Posted in Writing

About Great Thoughts on Books.


For every word starting off from A to Z, books will find a term describing them. From the thoughts of those great minds who created beautiful books, these terms seem to come from their hearts.

Here, I am on a stroll through the ideas of some the greatest writers on writing and books.

Through centuries prior to the Roman philosopher, Marcus Tullius Cicero, books thrilled generations, and still does the same. His few words said thus:

“A room without books is like a body without a soul.”

“If you have a garden and a library, you have everything you need.”

I begin from one of the greatest presidents ever of any country in the world, Abraham Lincoln.  In his spare time after working for his family, he had attended a   “blab” school. Students in a blab school generally had few or no books.                                                                      “My Best Friend is a person who will give me a book I have not read.”; “All I have learned, I learned from books.”  Lincoln.said.

American Founding Father, Thomas Jefferson had compared wisdom to a book. “Honesty is the first chapter of the book wisdom.”

1860 America’s Mark Twain thought, “In a good bookroom you feel in some mysterious way that you are absorbing the wisdom contained in all the books through your skin, without even opening them.” “My books are water; those of the great geniuses is wine. Everybody drinks  water.”                                                                                                                                              “Books are for people who wish they were somewhere else.” And he asks, “If books are not good company, where shall I find it?”

His countryman, Ernest Hemingway had said, “There is no friend as loyal as a book.”

Even as early as 50 years before him, Leo Tolstoy, the Russian writer was regarded as one of the greatest authors of all time.

  • Books: A means to a happy way of life-

          Leo Tolstoy’s words in  Family Happiness goes as

“A quiet secluded life in the country, with the possibility of being useful to people to whom it is easy to do good, and who are not accustomed to have it done to them; then work which one hopes may be of some use; then rest, nature, books, music, love for one’s neighbor — such is my idea of happiness.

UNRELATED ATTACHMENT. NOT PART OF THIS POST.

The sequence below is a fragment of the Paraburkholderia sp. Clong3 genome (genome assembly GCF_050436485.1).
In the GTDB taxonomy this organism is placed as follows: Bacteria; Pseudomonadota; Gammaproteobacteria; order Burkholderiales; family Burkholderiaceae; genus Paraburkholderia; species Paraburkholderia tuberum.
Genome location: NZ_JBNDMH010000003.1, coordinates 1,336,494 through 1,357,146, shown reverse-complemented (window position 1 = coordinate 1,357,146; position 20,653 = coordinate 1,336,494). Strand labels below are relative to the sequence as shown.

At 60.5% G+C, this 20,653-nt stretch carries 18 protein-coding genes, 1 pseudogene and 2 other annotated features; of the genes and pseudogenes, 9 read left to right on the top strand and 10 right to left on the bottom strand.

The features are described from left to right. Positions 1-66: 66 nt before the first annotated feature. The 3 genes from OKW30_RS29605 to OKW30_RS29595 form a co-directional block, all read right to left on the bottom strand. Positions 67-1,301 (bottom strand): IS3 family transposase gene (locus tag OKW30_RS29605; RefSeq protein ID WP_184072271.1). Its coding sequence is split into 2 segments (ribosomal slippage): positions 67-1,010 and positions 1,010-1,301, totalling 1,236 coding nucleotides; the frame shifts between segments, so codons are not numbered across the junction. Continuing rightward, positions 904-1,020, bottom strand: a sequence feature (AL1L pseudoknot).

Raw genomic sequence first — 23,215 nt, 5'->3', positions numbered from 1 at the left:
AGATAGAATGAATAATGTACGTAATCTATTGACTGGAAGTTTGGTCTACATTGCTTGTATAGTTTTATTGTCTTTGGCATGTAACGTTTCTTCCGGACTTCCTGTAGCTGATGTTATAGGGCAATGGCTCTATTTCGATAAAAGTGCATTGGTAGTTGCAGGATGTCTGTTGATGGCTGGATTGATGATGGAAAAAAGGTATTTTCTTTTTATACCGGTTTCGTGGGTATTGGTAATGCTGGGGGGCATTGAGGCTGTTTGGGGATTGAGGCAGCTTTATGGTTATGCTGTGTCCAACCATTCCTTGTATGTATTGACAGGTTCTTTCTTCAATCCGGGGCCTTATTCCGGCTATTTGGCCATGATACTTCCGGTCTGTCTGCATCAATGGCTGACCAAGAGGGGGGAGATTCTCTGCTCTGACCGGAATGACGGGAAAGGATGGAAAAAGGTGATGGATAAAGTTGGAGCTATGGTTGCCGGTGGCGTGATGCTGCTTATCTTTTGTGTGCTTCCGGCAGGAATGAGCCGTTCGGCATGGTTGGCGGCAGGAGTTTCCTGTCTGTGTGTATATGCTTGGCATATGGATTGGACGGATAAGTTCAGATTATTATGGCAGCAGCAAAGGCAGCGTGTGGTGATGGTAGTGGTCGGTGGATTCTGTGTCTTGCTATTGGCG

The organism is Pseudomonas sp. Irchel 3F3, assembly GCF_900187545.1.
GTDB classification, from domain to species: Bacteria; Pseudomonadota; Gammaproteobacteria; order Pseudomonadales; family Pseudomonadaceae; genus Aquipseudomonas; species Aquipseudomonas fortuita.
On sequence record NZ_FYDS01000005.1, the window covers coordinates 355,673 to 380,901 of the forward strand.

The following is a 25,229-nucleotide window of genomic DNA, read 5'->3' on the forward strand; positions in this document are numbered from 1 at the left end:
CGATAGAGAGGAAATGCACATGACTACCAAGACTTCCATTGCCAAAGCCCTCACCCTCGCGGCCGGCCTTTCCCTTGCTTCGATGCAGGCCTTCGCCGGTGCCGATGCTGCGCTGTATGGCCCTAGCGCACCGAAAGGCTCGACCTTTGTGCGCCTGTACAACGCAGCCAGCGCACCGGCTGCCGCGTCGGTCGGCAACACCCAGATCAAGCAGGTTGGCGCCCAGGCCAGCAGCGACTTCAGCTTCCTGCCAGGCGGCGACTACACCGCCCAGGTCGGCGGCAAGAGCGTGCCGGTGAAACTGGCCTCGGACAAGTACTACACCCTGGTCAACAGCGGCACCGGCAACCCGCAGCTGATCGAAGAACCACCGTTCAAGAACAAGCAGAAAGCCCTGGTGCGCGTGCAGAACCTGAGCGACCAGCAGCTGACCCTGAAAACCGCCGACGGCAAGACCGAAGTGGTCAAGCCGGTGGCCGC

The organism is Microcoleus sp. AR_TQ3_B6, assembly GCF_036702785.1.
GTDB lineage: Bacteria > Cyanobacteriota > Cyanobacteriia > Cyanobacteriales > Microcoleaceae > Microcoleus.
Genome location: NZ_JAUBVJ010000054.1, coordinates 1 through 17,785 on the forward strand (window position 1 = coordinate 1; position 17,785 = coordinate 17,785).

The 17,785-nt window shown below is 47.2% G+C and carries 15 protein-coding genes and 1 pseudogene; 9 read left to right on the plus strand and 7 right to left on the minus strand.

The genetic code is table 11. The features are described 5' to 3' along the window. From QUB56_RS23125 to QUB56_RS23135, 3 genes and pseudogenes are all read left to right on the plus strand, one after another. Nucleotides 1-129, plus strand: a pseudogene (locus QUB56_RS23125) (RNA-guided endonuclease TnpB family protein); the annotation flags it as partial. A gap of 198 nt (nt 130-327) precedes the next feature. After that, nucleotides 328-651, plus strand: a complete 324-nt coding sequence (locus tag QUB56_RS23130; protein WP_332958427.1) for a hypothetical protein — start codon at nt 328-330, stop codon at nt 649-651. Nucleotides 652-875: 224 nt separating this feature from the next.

“Good friends, good books, and a sleepy conscience: this is the ideal life.” is Mark Twain’s.

          Jane Austen was one of the earliest and bold female writers of the late 18nth, early 19th century UK. Her thoughts- “The person, be it gentleman or lady, who has not pleasure in a good novel, must be intolerably stupid.”

“I declare after all there is no enjoyment like reading! How much sooner one tires of any thing than of a book! — When I have a house of my own, I shall be miserable if I have not an excellent library.”

“But for my own part, if a book is well written, I always find it too short.”

“It is only a novel… or, in short, only some work in which the greatest powers of the mind are displayed, in which the most thorough knowledge of human nature, the happiest delineation of its varieties, the liveliest effusions of wit and humour, are conveyed to the world in the best-chosen language”

Following her, Virginia Woolf, the modernist spoke volumes on books- “Second hand books are wild books, homeless books; they have come together in vast flocks of variegated feather, and have a charm which the domesticated volumes of the library lack.”-

“Books are the mirrors of the soul.”

“Lock up your libraries if you like; but there is no gate, no lock, no bolt that you can set upon the freedom of my mind.” (A Room of One’s Own)

“Literature is strewn with the wreckage of those who have minded beyond reason the opinion of others.”

“Was not writing poetry a secret transaction, a voice answering a voice?”

“For books continue each other, in spite of our habit of judging them separately.”


Well, we cannot proceed without reading the words of  Robert Louis Stevenson.

“I do not think I ever opened a book in my life which had not something to say upon woman’s inconstancy. Songs and proverbs, all talk of woman’s fickleness. But perhaps you will say, these were all written by men.”

“Perhaps I shall. Yes, yes, if you please, no reference to examples in books. Men have had every advantage of us in telling their own story. Education has been theirs in so much higher a degree; the pen has been in their hands. I will not allow books to prove anything.”


“I kept always two books in my pocket, one to read, one to write in.”
American comedian, Groucho Marx puts his finest touch of humour in this words on books as : “I find television very educating. Every time somebody turns on the set, I go into the other room and read a book.”

“From the moment I picked up your book until I put it down, I was convulsed with laughter. Some day, I intend reading it.”

“Outside of a dog, a book is man’s best friend. Inside of a dog it’s too dark to read.”


Just a few moments with the theologian novelist and poet, C.S. Lewis:

“No book is really worth reading at the age of ten which is not equally – and often far more – worth reading at the age of fifty and beyond.”

“You can never get a cup of tea large enough or a book long enough to suit me.”

“It is a good rule after reading a new book, never to allow yourself another new one till you have read an old one in between.”